I am a day late posting my blog this week. I have been immersed in creating a family history book, a project I have been putting off (placed on the long finger, as the Irish would say) for a long time. The task seemed insurmountable, but as the photographs fall into place, and the pages bloom one by one, I find I am enjoying the process so much that I wonder why I have procrastinated.
I think part of the reason revolves around my indecisiveness regarding the best way to preserve the records, information, and photos that I have collected. I have my "hard data" stored on a computer genealogy program, and I also have binders in which I have all the records organized. For me, this is how I like to view family history--give me a collection of the raw data and let me draw my own conclusion, my own story in my mind. But, I have found that my binders and charts are of no interest to most of my family members. Their eyes glaze over as I attempt to interest them in page after page of census records.
My worry is that my binders will also be of little interest to generations yet to come. So my question is, how do I best preserve the family history in a way that will interest and inform other people, while retaining the integrity and accuracy of the records?
I have made three family history books through the years. Two were composed of copies of all the records that I have collected. I took the copies to a local copy/business center and had them spiral bound, then distributed them to family members. I found that most of my cousins were grateful, but I doubt that they spent much time examining the hundred or so pages of documents. But, I feel that at least the records are "out there," all together, and that they will be preserved for at least a few generations.
One cousin of mine mentioned that she liked reading stories of the family history. To be truthful, my own eyes glaze over when I read most people's family stories. It is beyond my talents to make an interesting, accurate story of the generations. I find most family stories tend toward the mundane (John married Jane, their children were Zeke, Zoe, Yetta, Xavier...), the elaborate (five pages of World War I history lifted from Wikipedia), or the heavily footnoted (I can't help it, I was an appellate lawyer, I footnote every phrase!). I have been attending a memoir writing class, and some of the essays knocked my socks off, so I know that some people can pen a beautiful memoir. One man in the class is writing a very detailed personal history, and his book should be donated to a local museum or archive, it is so rich in detail and history. But I don't find many family histories like his--engaging and accurate at the same time.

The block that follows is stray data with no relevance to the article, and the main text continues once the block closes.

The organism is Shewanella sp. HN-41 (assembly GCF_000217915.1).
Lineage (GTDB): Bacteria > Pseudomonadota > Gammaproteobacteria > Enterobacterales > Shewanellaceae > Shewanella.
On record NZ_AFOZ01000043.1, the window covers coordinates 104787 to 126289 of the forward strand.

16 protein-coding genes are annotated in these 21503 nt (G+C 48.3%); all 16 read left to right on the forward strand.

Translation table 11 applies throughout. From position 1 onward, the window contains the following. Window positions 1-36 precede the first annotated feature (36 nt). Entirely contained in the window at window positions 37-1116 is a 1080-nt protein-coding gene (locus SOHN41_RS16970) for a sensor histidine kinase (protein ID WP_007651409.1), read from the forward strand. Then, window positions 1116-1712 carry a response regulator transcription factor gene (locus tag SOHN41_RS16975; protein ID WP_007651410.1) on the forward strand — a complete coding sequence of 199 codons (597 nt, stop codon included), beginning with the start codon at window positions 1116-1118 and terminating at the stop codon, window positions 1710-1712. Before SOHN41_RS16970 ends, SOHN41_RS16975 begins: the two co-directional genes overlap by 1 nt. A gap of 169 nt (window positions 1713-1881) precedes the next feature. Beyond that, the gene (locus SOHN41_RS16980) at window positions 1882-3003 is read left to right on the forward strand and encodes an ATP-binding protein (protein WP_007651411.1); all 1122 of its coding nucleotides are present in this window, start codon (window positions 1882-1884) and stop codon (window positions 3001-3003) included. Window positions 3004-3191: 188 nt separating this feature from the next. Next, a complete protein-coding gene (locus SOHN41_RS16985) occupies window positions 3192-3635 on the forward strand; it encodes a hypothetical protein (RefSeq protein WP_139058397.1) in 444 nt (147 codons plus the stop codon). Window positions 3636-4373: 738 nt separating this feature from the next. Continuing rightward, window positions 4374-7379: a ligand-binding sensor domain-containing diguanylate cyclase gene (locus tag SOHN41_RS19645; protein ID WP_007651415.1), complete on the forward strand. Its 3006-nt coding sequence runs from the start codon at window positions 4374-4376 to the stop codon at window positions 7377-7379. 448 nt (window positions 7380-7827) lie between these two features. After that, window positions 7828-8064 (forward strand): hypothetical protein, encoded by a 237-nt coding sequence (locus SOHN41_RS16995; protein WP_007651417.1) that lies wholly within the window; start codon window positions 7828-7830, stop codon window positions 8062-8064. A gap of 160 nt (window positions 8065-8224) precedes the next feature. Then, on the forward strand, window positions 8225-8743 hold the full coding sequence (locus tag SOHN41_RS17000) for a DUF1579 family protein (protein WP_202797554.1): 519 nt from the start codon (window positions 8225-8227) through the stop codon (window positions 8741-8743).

So this time, I am combining many methods into one book. I was inspired by a book authored by a friend of mine, Rosemarie, who is part of the Irish American Family History Society that meets in South Jersey every month. She put together a beautiful, hard-bound book that contains her grandfather's poems, their family history, and photographs. This eclectic approach worked for me. I found myself glued to the book, even though it was not about my own ancestors.
Before I began, I explored several options for creating and publishing the book. I found that there can be a HUGE difference in price and product, so please shop around before deciding on an online publisher. You might want a publisher that arranges your book automatically for you, or you might want full creative control over the process. Rosemarie used Blurb.com, and I am using that service also. I found their prices to be the best. I did have difficulty navigating their BookSmart program at first, but once I got familiar with it, I was running full speed ahead. So much so, I forgot to write my blog posting yesterday!
My book will be a mixture of personal essays, photos, and records. I hope that this mixture will accomplish both my aims: to preserve the family records and to interest family members. I will let you know once the reviews are in whether or not this approach is successful. For now, I am enjoying the process immensely.